CannaBiz: Plant count problems 

Good plant, bad count

The state Department of Revenue's Medical Marijuana Enforcement Division is definitely going through with those inspections we wrote about in our recent ReLeaf, and S.S.I. Care Center owner Ryan Orness knows all about it. MMED officials, not to mention two members of the Metro Vice, Narcotics and Intelligence law-enforcement division, told Orness that the paperwork he offered for 45 patients wasn't even close to justifying the 1,000-plus plants he had.

"What it was is, our hard copies didn't match what was on the computer," Orness says. "Honestly, the girl that handled that wasn't here, so I was kind of clueless about it. So I just printed a copy off of the computer, which is not what she used for our report each month — what she sends to the MMED. So basically, I just gave them the wrong report.

"So we just basically went through and recounted all our patients and made sure everyone was active and hadn't changed caregivers, and then updated our computer, and we came out fine."

It turns out S.S.I. has roughly 200 patients, meaning it can possess around 1,200 plants. This info was faxed within 48 hours to Metro VNI, which has something of a process of its own.

"They were the ones who did good cop, bad cop," says Orness. "The Metro Vice was like, 'These are felony numbers.' He wasn't a jerk about it, at all [though]. He said, 'Just so you know, these are felony numbers, and we need to get this fixed now.'"

We contacted VNI to confirm all was well with the center, but did not hear back by press time.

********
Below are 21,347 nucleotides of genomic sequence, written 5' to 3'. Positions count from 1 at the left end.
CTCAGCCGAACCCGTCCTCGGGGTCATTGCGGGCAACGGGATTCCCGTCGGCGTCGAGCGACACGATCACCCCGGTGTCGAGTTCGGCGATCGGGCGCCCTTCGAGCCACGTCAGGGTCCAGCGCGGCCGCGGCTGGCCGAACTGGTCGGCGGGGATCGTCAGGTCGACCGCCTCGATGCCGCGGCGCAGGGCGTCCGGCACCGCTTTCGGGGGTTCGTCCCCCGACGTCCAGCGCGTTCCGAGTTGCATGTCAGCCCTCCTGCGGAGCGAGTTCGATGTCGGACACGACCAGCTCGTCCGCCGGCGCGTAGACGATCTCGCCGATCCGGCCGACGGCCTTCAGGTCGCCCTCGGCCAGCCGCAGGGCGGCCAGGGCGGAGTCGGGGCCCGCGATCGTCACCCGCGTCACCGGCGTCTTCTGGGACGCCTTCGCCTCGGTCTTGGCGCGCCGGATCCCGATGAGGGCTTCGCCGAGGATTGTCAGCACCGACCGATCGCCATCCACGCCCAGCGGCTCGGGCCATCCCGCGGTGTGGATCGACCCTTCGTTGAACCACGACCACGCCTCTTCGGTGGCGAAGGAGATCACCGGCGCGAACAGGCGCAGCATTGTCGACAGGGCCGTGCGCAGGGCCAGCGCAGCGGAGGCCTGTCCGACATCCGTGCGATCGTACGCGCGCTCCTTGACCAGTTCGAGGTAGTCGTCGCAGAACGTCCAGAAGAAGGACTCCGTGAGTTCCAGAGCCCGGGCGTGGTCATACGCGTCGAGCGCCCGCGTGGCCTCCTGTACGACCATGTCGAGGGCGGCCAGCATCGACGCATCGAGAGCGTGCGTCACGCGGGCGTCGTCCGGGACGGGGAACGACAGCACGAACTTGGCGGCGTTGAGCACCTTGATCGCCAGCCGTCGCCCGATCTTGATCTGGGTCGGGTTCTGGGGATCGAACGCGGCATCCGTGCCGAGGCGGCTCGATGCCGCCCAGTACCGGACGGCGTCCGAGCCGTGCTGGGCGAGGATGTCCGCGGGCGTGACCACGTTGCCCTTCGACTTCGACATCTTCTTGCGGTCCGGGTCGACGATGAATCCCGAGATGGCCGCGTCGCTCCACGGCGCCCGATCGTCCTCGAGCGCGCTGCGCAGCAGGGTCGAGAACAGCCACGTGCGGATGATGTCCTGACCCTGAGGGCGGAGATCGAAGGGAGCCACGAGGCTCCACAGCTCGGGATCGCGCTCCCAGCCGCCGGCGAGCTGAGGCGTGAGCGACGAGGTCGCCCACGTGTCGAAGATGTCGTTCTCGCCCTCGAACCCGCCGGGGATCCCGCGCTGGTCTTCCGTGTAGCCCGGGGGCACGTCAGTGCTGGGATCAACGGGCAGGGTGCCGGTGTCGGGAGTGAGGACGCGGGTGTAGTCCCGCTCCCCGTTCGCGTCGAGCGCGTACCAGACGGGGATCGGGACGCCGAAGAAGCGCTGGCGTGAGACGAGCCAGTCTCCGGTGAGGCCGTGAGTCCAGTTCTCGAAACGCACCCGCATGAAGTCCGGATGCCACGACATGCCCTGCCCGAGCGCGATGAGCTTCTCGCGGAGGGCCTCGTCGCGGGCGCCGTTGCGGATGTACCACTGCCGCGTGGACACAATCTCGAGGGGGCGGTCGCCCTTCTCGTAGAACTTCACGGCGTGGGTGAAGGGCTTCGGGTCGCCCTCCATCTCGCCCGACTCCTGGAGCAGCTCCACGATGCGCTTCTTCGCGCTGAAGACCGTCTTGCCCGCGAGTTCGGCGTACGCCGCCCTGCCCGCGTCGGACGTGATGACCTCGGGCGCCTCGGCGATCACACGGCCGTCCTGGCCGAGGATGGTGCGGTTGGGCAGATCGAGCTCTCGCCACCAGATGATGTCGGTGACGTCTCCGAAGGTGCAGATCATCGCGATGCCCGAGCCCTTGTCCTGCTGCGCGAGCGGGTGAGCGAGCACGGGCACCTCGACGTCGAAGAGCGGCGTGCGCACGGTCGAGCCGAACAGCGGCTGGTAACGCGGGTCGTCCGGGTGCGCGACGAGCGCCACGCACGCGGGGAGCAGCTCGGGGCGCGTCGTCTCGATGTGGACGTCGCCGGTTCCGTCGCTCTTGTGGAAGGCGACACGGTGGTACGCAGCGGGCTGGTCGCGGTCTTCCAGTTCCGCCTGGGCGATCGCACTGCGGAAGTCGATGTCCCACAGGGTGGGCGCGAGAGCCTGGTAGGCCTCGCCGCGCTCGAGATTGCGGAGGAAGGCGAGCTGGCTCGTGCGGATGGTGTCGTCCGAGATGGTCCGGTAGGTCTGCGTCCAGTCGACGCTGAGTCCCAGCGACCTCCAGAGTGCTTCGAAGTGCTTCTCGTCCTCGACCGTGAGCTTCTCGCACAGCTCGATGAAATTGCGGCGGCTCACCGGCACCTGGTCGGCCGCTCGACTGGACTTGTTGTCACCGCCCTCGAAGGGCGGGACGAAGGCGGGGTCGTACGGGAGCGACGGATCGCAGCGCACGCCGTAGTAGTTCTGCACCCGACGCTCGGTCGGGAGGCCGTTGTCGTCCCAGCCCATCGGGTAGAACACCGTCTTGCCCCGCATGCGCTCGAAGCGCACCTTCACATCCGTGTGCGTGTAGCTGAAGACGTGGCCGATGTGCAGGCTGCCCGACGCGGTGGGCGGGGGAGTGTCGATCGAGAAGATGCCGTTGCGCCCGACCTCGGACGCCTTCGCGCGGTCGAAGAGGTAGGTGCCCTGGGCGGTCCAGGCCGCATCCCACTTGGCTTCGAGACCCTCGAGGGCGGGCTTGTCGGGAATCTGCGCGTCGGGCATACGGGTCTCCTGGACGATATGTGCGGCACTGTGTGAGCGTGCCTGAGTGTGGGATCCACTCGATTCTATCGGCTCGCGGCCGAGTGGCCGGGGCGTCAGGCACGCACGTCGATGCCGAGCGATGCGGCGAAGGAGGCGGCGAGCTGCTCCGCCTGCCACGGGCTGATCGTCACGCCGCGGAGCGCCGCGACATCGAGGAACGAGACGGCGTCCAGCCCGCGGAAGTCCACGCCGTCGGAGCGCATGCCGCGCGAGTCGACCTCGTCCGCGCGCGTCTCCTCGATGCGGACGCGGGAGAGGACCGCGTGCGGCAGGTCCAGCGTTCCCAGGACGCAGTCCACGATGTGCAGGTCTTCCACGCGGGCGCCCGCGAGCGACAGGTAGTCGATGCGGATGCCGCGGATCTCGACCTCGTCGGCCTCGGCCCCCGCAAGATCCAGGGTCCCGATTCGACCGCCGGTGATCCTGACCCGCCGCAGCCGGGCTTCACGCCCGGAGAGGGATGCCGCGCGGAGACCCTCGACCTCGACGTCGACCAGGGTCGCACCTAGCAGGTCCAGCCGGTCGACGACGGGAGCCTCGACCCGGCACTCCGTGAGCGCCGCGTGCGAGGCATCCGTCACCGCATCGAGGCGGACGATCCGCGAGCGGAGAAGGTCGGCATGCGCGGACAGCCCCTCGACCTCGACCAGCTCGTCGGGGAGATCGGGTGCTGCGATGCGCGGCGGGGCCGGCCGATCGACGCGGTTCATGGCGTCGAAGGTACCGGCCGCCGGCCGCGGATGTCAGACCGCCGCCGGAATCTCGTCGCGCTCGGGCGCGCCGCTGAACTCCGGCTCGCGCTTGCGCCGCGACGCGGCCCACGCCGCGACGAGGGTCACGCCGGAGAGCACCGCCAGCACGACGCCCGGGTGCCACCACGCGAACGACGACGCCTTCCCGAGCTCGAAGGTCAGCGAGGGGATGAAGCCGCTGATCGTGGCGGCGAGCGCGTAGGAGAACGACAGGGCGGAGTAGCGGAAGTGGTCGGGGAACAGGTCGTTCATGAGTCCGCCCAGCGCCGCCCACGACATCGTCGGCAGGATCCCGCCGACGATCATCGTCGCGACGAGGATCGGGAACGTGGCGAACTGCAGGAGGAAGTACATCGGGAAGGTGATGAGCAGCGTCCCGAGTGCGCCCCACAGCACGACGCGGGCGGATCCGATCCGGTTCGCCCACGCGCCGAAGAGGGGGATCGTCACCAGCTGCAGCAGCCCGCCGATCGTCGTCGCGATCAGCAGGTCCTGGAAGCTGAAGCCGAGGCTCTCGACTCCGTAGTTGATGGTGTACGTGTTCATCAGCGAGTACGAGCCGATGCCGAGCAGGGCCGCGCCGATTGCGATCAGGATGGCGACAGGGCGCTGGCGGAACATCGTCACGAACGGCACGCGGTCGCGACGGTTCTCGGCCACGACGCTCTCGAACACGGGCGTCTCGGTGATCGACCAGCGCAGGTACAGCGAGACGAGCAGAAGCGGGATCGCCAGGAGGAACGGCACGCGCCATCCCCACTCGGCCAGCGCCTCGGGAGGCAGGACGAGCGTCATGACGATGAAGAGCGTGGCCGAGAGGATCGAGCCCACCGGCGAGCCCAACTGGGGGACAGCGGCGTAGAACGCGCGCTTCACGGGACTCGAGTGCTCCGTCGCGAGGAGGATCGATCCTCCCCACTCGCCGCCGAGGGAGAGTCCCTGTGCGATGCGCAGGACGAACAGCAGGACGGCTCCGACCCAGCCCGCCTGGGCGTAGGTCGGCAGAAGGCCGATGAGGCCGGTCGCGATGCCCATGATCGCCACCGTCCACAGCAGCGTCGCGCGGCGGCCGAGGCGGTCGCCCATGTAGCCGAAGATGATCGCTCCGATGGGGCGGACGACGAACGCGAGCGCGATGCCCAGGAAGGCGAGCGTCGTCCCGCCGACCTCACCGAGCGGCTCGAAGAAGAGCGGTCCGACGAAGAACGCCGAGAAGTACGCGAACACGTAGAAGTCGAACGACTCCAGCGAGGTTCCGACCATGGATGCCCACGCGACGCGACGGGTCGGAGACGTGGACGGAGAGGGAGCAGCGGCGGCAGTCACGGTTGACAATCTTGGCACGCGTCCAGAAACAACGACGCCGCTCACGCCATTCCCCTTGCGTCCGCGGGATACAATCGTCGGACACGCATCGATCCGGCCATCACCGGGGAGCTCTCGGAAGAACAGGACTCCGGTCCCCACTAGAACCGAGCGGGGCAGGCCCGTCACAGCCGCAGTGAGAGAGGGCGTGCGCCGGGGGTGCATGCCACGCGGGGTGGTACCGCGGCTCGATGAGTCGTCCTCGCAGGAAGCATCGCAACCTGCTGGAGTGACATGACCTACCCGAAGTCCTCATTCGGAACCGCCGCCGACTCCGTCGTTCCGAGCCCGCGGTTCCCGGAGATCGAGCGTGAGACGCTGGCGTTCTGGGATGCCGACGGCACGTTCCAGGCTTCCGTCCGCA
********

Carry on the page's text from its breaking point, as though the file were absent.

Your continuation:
Sharing is scaring

Though it originally started as a shoot-the-shit session between a Westword reporter and Denver attorney Warren Edson, a talk about patients sharing their medical cannabis (bit.ly/ACxZXS) revealed an interesting point I'd never considered.

"I don't know exactly where patients get this idea that I can take something that's mine that I bought from a center and give it to another patient, i.e., distribute," says Edson in a follow-up call with the Independent.

"I don't think the average Joe and Jane think it's OK that if you and I have prescriptions for Percocet, that I can just whip out my 80 milligrams and give them to you, even though your prescription's for 60 or 40, and act like that's a legal thing," continues the MMJ-focused attorney. "But that's essentially what [some] patients are doing when they're exchanging medicine without a caregiver relationship."

On the upside, Edson says it's not something any prosecuting attorney would likely want to make a case out of.

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